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What’s an “Index” and how do they work?

What is an Index?

We often hear indexes explained using the analogy of an index in the back of a book. You want to find the information about “rabbits” for instance – and so you look that up in the back and find the list of pages that talk about rabbits.

That’s kind of a handy description but I find it’s not the best for understanding what’s really going on. I often describe an index as a subset or different representation of the data in your table, ordered to be of particular benefit to querying the data in a certain way. Maybe you want to query the data by Created Date – let’s have an index then in the order of that date to make it easy to find stuff.

But important to understand is…

Your table is itself an index
At least I hope so. When you create a table, hopefully you define a primary key. When you do so SQL Server will automatically define what’s called a Clustered Index based on whatever you’ve specified as the primary key. The Clustered Index (and you can only have one on a table for obvious reasons) defines the order that the data in the table will be stored on disk. The data itself is stored in a structure that is the same as any other index you define on the table (we call these non-clustered indexes) just with a few differences in exactly what is stored.

So there is no separate “table” stored on the disk in some manner, there are just indexes – the Clustered one and any non-Clustered indexes you create.

I say I hope though – because you might have decided – or have neglected – to define a primary key. Or you might have deliberately stopped SQL from creating a Clustered index. Then you are saying you don’t want to specify in what order the data is stored – “Just chuck it down there, I don’t care!” and then you have what is known as a Heap. A Heap is just a pile of data in no specified order, and whenever you want to read from it you’re going to have to scan the whole thing to find whatever you want.

We don’t like Heaps!

You might think “well, that sounds like a quick way of writing data to disk, and I’m hardly ever going to read the data from this table but I write to it a lot, so a heap sounds great”.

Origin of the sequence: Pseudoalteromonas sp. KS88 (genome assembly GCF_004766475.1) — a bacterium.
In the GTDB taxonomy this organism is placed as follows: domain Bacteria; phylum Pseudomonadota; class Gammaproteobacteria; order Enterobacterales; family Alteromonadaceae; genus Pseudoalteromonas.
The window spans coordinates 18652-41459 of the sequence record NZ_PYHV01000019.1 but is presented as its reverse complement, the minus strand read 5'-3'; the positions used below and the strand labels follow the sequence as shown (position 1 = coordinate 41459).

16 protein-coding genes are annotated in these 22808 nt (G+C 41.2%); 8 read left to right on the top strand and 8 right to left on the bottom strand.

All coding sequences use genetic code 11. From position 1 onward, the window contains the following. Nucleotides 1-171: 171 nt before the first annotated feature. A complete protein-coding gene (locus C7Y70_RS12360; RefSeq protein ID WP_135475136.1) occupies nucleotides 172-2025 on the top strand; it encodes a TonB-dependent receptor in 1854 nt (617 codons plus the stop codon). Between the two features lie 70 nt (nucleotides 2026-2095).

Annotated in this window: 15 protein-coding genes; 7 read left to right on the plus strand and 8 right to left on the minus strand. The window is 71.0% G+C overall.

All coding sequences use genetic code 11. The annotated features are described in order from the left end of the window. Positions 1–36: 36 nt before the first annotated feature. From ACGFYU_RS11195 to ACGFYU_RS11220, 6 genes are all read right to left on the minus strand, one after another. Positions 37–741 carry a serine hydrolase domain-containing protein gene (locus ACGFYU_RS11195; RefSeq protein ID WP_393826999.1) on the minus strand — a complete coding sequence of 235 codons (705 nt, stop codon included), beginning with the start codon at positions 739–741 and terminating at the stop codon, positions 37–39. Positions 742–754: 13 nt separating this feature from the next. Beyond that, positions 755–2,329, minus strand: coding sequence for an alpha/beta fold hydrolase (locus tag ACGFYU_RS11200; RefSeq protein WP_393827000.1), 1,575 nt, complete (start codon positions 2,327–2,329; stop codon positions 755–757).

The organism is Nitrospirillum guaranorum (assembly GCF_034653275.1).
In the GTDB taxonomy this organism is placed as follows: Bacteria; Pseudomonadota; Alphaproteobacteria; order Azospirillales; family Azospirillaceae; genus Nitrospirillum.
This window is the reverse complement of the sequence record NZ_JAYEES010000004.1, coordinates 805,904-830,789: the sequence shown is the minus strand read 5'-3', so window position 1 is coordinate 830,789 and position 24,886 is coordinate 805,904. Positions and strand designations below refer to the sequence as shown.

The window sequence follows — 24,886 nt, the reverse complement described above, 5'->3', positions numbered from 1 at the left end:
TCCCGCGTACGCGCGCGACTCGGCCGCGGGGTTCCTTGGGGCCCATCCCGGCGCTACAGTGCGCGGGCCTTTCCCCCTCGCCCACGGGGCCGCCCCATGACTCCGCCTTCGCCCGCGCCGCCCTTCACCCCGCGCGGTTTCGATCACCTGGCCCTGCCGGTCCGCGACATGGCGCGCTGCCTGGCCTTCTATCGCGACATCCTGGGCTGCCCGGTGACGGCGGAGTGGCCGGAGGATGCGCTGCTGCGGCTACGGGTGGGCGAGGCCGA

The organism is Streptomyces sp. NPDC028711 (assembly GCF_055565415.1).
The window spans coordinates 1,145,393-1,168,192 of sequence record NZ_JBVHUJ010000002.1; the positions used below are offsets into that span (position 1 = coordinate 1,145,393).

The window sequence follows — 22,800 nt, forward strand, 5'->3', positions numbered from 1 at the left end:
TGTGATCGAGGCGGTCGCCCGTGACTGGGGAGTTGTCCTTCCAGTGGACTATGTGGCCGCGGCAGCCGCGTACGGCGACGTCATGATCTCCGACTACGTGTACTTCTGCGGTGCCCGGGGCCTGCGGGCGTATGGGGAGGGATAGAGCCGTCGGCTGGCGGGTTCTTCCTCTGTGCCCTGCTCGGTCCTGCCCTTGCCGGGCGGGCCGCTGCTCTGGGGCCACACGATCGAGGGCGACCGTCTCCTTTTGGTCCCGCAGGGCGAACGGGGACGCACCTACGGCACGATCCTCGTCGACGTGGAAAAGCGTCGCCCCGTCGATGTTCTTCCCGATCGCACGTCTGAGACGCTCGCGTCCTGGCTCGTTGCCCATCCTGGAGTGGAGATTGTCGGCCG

True, there are some edge cases where a heap is appropriate, but they really are edge cases. If you ever think a heap is the way to go, then set up a scalability test to prove it achieves what you want.

In general when you’re creating a new table, you want to think carefully about what the primary key and clustered index should be (maybe they should, but maybe they shouldn’t be the same), based on how the data is going to be written and read.

What does an index look like?
So you’ve got a table, and its physical representation on disk is as a clustered index, the picture below shows how that actually looks in logical terms:

Clustered_Index

This something called a B-tree, the B is generally agreed to stand for “balanced”, the idea being that you have to traverse the same amount of steps to find any piece of data. I don’t want to go into process this in ultimate depth, but let’s cover what’s useful.

We have a Root Node and an Intermediate Level – these (like all data in SQL Server) are made up of 8KB pages. At the root and intermediate level these just contain the Clustered Key ranges (as noted above this defaults to the Primary Key you defined) and pointers where to find those Key values on the next level down. Then we have the leaf level which contains the data itself, 8KB pages containing the complete rows of data. So if we’re looking for a particular record e.g. Id = 12, we can route quickly through the top levels to find exactly the page we want. This is much quicker than having to scan all the Leaf pages.

A non-clustered index is basically the same structure:

NonClustered_Index

You’ll see that the Root and Intermediate levels contain both the Index Key and the Clustered key. The Index key is whatever you decided to define an index on – in the above example this might be Created Date, and assuming we’re searching based on that SQL will use this index to quickly find the leaf page containing the data we want.